When West Met East

by Rafael Medoff

American Jewish soldiers whose units were assigned to fight in North Africa during World War II undoubtedly expected to be spending a Yom Tov such as Shavuos on some battlefield. If they were lucky, they might find a few minutes to daven or a little grape juice to make a hasty kiddush before returning to their military duties.
Instead, 174 Jewish GIs had the remarkable experience of spending Shavuos in 1943 in the shuls and homes of Morocco’s traditional Jewish community—thanks to the efforts of a Baptist army chaplain.

On the eve of World War II, the Jews of Morocco, numbering more than 200,000, constituted the largest Jewish community in North Africa. As was typical throughout the Muslim world, Morocco’s Jews were barely tolerated as second-class citizens and were the targets of sporadic violence.
Following the German conquest of France in 1940, the pro-Nazi Vichy French regime assumed control of France’s colonial territories, including Morocco. The local Vichy administration enacted laws to prohibit Moroccan Jews from entering a variety of professions or studying at Moroccan universities.
The impact of such anti-Jewish legislation was limited, however, because relatively few members of the community sought to enter those professions or otherwise mix in Moroccan society. Most Jewish children attended private schools run by a French Jewish organization, the Alliance Israélite Universelle, rather than Moroccan public schools.
Moroccan Jews were not forced into ghettoes, but that was largely because most of them already lived in segregated Jewish quarters in the major cities.

Overcrowding and primitive conditions made for a harsh life in the Jewish neighborhoods. In a recent interview with the Times of Israel, Moroccan-born Charles Barchechath, today a radio commentator in Montreal, described the food shortages and health problems from which Jews suffered in Rabat, where he grew up. “The [typhus and cholera] epidemics took the lives of a lot of Jews of Morocco,” he said. “My father caught typhus, but luckily he recovered.”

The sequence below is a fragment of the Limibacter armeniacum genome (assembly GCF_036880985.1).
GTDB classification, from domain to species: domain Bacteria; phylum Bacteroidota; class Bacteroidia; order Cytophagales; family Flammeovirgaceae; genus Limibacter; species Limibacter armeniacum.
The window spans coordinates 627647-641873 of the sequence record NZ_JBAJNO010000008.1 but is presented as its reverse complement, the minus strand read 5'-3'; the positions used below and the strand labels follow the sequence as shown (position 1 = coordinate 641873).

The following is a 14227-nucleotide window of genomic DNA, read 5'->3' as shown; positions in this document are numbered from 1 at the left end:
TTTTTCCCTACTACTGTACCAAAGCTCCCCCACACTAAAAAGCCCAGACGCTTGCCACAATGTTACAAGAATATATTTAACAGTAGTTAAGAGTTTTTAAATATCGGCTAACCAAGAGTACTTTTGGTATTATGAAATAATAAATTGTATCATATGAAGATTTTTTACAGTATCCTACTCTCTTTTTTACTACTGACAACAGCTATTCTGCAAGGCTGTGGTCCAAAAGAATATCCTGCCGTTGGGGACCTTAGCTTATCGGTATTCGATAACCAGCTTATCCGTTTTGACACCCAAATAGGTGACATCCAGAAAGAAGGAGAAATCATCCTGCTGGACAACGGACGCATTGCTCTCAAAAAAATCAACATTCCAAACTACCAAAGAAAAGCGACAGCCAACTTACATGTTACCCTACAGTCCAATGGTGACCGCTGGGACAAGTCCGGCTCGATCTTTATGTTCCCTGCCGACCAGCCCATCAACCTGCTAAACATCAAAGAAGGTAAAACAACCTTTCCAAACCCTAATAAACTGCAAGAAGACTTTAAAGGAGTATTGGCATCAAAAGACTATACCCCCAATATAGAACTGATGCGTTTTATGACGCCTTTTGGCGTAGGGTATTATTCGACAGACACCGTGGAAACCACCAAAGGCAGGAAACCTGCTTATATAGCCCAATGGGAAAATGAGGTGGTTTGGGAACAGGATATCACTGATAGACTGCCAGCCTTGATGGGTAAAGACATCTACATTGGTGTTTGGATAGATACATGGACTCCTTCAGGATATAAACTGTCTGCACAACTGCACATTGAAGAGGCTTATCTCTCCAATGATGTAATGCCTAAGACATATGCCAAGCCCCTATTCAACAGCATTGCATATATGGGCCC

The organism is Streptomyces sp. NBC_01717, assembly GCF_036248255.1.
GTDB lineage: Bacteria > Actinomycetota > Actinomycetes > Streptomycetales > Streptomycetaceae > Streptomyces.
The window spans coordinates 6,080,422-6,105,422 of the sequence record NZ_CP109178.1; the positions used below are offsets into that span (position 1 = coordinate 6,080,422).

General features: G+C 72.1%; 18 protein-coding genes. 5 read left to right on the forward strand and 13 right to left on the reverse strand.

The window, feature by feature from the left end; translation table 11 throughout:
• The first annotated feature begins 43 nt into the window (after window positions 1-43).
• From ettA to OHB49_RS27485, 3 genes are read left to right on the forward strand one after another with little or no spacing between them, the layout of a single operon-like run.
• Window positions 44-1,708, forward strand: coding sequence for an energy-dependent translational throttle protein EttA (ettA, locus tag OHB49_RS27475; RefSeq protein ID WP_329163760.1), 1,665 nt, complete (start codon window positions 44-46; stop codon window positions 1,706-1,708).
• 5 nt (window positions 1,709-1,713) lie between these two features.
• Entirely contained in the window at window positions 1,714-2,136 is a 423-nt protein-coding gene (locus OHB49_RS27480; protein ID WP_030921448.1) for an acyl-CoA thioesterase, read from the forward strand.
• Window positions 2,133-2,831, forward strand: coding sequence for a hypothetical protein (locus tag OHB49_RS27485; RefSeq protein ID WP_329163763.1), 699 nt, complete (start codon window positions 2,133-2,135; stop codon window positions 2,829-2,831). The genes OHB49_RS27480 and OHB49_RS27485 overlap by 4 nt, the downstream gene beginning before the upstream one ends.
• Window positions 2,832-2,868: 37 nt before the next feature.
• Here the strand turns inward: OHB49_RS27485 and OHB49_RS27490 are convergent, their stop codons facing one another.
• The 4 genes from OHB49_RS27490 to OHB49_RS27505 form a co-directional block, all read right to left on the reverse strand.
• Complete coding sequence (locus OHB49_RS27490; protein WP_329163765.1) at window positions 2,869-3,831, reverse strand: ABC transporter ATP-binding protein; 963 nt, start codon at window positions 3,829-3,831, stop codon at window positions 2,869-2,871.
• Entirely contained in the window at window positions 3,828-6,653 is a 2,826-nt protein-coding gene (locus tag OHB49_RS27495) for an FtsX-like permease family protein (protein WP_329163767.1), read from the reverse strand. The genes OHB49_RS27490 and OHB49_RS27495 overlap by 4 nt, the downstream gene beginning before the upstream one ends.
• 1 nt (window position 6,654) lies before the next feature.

Some Moroccan Jews today speak fondly of the country’s king, Mohammed V, and credit him with dissuading the Vichy administrators from severely persecuting the Jewish community. According to Yad Vashem, however, “the warm welcome given by the king to the Moroccan Jewish delegations that came to discuss with him the serious consequences of the application of the anti-Jewish legislation in the spring of 1942 is the only completely positive gesture made by the sultan to the Jews of Morocco.”

Moreover, “at the same time, the local business and manufacturing associations and labor unions in Morocco strengthened the adverse economic implications of the anti-Jewish statutes,” according to Yad Vashem’s account. “Eager to eliminate Jewish competition, these organizations moved to expel Jewish members and fire Jewish employees. Jewish businessmen and tradesmen were harassed, expelled from business associations and fired from their jobs.”

More than 2,000 Moroccan Jews, together with thousands of Jews of other nationalities, were hauled off to slave labor camps that were set up in Morocco and elsewhere in North Africa by the Vichy regime. The prisoners did backbreaking work building the trans-Saharan railroad. “Conditions at the camps were horrendous, and many died from hunger, exhaustion, and disease,” Yad Vashem notes.

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